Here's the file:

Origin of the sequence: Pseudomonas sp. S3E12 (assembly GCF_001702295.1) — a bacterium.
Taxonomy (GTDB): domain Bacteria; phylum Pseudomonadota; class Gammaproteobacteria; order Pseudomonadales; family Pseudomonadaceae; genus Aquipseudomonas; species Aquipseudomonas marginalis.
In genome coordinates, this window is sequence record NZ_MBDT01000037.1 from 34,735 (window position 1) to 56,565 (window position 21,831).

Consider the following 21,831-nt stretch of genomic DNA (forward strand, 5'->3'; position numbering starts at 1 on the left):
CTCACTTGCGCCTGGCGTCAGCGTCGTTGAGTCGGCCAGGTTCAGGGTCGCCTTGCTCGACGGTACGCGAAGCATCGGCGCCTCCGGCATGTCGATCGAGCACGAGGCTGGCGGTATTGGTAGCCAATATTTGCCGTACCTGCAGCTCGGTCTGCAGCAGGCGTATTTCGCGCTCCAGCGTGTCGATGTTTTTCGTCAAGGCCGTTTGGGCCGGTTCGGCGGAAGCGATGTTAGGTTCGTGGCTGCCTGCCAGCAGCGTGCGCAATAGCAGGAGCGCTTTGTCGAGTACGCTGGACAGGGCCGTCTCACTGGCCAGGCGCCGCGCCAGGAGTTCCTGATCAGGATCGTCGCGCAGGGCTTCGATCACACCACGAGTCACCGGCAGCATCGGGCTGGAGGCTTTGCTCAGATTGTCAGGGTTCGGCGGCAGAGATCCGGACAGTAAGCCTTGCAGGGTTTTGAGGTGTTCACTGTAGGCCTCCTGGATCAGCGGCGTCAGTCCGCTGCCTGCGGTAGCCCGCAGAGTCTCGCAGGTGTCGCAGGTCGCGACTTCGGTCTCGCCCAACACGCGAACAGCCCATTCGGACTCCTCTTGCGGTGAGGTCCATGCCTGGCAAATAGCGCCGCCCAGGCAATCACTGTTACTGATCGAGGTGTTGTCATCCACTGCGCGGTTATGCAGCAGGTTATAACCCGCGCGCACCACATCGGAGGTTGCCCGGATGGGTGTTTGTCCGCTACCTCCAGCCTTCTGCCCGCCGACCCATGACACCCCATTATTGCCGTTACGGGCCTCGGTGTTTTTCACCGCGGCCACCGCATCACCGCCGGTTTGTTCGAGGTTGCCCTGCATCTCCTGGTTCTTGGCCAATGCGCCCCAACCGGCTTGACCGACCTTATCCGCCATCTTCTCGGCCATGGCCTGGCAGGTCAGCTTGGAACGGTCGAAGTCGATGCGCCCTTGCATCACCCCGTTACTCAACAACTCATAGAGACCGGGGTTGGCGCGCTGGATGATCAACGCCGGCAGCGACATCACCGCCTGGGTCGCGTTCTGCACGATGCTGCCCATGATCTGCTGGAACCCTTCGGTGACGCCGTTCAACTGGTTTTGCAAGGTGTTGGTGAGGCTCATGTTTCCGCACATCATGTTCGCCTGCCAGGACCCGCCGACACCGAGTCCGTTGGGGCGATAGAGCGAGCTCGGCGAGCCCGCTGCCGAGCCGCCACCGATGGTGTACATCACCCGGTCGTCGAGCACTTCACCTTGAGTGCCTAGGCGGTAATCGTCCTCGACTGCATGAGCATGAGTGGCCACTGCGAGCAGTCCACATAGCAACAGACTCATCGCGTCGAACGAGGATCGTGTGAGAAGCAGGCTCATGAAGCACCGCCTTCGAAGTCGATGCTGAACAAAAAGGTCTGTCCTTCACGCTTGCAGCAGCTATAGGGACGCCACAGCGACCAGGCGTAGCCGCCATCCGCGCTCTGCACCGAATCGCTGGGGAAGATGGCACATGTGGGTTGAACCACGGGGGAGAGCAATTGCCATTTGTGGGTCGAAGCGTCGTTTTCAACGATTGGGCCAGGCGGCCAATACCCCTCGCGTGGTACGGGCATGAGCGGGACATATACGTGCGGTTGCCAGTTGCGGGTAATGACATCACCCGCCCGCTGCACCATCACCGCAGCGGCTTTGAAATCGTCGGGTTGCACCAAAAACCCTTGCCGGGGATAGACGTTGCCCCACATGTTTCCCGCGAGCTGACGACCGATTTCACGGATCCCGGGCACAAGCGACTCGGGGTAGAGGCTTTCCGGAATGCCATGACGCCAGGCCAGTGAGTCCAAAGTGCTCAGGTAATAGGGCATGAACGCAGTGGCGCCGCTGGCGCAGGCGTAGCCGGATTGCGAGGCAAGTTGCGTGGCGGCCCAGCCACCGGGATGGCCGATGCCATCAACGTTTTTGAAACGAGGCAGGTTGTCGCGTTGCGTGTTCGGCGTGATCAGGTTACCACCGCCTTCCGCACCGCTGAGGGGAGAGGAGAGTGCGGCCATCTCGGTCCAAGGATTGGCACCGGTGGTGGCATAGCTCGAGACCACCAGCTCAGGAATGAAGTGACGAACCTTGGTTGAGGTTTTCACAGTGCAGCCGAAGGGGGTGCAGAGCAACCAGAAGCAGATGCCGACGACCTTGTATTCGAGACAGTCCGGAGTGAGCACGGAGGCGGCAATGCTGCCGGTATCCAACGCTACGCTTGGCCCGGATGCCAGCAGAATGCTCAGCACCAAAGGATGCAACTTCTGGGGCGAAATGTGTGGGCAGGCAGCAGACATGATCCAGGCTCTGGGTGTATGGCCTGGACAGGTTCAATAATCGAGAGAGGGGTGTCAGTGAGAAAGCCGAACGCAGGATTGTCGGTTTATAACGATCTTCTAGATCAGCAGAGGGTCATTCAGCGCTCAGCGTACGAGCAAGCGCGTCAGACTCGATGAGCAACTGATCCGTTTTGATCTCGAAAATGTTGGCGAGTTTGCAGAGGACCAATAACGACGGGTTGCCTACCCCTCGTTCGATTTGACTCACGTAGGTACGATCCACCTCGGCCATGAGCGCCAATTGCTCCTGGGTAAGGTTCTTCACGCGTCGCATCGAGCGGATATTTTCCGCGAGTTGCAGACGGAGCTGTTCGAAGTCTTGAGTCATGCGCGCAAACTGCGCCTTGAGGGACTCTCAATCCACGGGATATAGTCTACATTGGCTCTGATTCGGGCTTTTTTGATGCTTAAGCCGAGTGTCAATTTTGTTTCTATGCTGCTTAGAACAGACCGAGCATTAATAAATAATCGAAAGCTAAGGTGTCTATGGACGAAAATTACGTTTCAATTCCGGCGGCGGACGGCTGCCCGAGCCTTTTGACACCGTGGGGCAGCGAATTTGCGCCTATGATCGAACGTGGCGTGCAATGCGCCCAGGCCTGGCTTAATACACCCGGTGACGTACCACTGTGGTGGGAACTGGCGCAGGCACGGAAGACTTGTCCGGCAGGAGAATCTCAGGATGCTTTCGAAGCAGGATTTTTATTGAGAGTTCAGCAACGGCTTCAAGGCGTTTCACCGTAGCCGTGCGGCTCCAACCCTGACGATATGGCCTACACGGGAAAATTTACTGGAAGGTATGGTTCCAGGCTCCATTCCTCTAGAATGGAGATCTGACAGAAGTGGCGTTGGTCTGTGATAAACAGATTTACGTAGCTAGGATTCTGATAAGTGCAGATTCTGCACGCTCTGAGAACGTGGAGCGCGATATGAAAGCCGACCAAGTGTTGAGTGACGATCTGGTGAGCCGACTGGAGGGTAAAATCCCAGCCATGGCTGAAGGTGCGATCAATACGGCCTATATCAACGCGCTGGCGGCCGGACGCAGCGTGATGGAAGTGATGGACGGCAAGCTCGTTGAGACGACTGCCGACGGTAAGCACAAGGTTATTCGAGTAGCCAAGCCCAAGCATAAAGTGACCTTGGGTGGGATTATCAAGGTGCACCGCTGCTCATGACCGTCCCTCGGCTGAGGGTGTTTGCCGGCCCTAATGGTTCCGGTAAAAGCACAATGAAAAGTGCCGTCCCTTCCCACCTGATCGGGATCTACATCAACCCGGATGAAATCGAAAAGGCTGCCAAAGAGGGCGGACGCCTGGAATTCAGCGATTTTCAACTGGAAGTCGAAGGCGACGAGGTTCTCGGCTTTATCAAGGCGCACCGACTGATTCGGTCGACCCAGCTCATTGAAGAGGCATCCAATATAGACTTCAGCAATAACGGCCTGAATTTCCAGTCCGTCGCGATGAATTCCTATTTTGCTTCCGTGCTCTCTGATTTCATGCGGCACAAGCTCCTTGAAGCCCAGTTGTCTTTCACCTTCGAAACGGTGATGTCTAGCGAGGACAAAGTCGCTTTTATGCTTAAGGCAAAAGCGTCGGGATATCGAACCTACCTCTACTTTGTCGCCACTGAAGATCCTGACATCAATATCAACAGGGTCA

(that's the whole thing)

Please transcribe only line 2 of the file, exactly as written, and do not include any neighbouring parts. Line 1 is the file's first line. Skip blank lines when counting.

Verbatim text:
Taxonomy (GTDB): domain Bacteria; phylum Pseudomonadota; class Gammaproteobacteria; order Pseudomonadales; family Pseudomonadaceae; genus Aquipseudomonas; species Aquipseudomonas marginalis.